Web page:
The Republic of Singapore has approved a bill that stiffens the rules regarding cryptocurrency businesses in the country. On Tuesday, April 5, 2022, the country’s Parliament passed the Financial Services and Markets Bill which mandates the licensing of all virtual asset service providers which operate solely outside the country.
With respect to the newly passed bill, the country’s central bank, the Monetary Authority of Singapore ( MAS) will regulate virtual assets service providers based in Singapore but operational only outside the city-state. This bill aims to prevent the perpetration of money laundering and financing of terrorist acts by these businesses. It is worth noting a similar law is already in place for firms like this that operate within the nation.
“Virtual asset service providers created in Singapore that provide services only elsewhere are unregulated for anti-money laundering and countering the financing of terrorism (AML/CFT), which creates reputational risk for the Republic,” said Alvin Tan, a board member of the MAS.
Furthermore, the Asian country’s government demands a high level of security from financial institutions through the newly approved law, which imposes a penalty on them should they become victims of cyber attacks or have their operations disrupted. The sanction could be levied in a variety of amounts, up to S$1 million. In addition, the bill empowers the country’s central bank to bar individuals it deems incompetent from “performing key roles, activities, and functions in the financial industry.”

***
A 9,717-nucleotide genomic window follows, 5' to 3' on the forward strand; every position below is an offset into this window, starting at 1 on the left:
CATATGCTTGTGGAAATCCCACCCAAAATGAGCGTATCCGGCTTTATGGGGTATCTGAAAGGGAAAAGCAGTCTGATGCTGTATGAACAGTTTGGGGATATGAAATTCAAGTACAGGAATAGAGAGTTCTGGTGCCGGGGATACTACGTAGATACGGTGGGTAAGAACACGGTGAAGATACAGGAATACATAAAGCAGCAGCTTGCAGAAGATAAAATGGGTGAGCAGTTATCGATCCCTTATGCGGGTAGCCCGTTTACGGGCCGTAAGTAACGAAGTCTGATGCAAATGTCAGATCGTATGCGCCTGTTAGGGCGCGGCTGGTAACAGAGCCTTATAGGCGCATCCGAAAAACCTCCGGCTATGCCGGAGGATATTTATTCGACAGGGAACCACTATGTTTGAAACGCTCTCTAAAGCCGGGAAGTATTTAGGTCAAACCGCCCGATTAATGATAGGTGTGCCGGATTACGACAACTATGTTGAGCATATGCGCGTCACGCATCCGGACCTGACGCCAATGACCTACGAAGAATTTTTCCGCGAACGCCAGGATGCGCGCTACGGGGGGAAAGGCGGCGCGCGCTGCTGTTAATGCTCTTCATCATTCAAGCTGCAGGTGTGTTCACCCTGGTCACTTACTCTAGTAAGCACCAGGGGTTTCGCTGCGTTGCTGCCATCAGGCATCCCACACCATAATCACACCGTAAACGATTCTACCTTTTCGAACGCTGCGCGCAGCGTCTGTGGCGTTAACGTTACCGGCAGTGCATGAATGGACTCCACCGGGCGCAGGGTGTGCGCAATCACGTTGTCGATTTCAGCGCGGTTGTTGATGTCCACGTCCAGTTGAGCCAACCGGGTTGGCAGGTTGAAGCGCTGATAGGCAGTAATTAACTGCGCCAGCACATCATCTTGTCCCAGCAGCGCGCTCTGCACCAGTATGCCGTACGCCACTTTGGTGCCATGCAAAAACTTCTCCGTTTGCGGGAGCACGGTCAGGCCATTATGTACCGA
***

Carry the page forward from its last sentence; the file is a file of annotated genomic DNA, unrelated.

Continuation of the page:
As a country, Singapore has so far been welcoming to the novel technology of cryptocurrency and other digital assets. 43 percent of the country’s citizens own cryptocurrency per a survey report by Asia-Pacific cryptocurrency exchange Independent Reserve in July 2021. In February 2022, it was also rated as the most-friendly crypto nation by Coincub, a global crypto ranking firm.
This rapid adoption has also been aided by the country’s government, which, unlike some countries that have outright banned cryptocurrency, has set up various regulations – such as the Payment Services Act implemented in 2020 – to oversee operations in its cryptocurrency sector to protect the interests of investors – its citizens – and to counter illegal activities in the sector.
It is worth noting, however, that while the Singaporean government embraces the thriving cryptocurrency and digital asset market, they do so with caution. As recently as January of this year, the Money Authority of Singapore presented a set of rules prohibiting crypto firms from making general public advertisements.